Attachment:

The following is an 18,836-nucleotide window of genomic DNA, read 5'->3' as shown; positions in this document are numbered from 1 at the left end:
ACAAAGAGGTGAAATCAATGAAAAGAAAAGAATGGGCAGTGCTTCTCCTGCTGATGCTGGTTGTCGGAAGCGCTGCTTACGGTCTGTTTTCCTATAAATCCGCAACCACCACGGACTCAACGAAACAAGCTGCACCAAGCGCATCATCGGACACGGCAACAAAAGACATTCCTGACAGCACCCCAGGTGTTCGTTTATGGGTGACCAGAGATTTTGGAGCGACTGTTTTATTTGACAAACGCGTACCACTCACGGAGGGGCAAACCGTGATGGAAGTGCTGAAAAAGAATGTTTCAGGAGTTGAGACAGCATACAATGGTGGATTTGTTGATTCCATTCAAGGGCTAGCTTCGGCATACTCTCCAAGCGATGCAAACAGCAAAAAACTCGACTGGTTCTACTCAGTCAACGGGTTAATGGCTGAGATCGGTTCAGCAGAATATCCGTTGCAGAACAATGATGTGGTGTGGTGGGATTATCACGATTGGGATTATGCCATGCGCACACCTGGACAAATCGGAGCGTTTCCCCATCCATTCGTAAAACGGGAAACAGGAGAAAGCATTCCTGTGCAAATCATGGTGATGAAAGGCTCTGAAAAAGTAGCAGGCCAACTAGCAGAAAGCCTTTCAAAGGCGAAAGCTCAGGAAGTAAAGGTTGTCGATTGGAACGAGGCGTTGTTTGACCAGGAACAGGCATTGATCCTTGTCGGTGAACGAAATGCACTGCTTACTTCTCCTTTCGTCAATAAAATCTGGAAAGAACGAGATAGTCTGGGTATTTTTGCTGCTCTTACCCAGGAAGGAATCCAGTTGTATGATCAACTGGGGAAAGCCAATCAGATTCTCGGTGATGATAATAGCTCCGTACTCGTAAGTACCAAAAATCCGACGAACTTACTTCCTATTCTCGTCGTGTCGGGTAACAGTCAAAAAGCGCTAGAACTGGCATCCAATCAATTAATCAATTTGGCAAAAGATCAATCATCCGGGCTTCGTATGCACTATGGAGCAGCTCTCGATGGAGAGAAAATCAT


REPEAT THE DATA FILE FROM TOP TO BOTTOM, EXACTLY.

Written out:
The following is an 18,836-nucleotide window of genomic DNA, read 5'->3' as shown; positions in this document are numbered from 1 at the left end:
ACAAAGAGGTGAAATCAATGAAAAGAAAAGAATGGGCAGTGCTTCTCCTGCTGATGCTGGTTGTCGGAAGCGCTGCTTACGGTCTGTTTTCCTATAAATCCGCAACCACCACGGACTCAACGAAACAAGCTGCACCAAGCGCATCATCGGACACGGCAACAAAAGACATTCCTGACAGCACCCCAGGTGTTCGTTTATGGGTGACCAGAGATTTTGGAGCGACTGTTTTATTTGACAAACGCGTACCACTCACGGAGGGGCAAACCGTGATGGAAGTGCTGAAAAAGAATGTTTCAGGAGTTGAGACAGCATACAATGGTGGATTTGTTGATTCCATTCAAGGGCTAGCTTCGGCATACTCTCCAAGCGATGCAAACAGCAAAAAACTCGACTGGTTCTACTCAGTCAACGGGTTAATGGCTGAGATCGGTTCAGCAGAATATCCGTTGCAGAACAATGATGTGGTGTGGTGGGATTATCACGATTGGGATTATGCCATGCGCACACCTGGACAAATCGGAGCGTTTCCCCATCCATTCGTAAAACGGGAAACAGGAGAAAGCATTCCTGTGCAAATCATGGTGATGAAAGGCTCTGAAAAAGTAGCAGGCCAACTAGCAGAAAGCCTTTCAAAGGCGAAAGCTCAGGAAGTAAAGGTTGTCGATTGGAACGAGGCGTTGTTTGACCAGGAACAGGCATTGATCCTTGTCGGTGAACGAAATGCACTGCTTACTTCTCCTTTCGTCAATAAAATCTGGAAAGAACGAGATAGTCTGGGTATTTTTGCTGCTCTTACCCAGGAAGGAATCCAGTTGTATGATCAACTGGGGAAAGCCAATCAGATTCTCGGTGATGATAATAGCTCCGTACTCGTAAGTACCAAAAATCCGACGAACTTACTTCCTATTCTCGTCGTGTCGGGTAACAGTCAAAAAGCGCTAGAACTGGCATCCAATCAATTAATCAATTTGGCAAAAGATCAATCATCCGGGCTTCGTATGCACTATGGAGCAGCTCTCGATGGAGAGAAAATCAT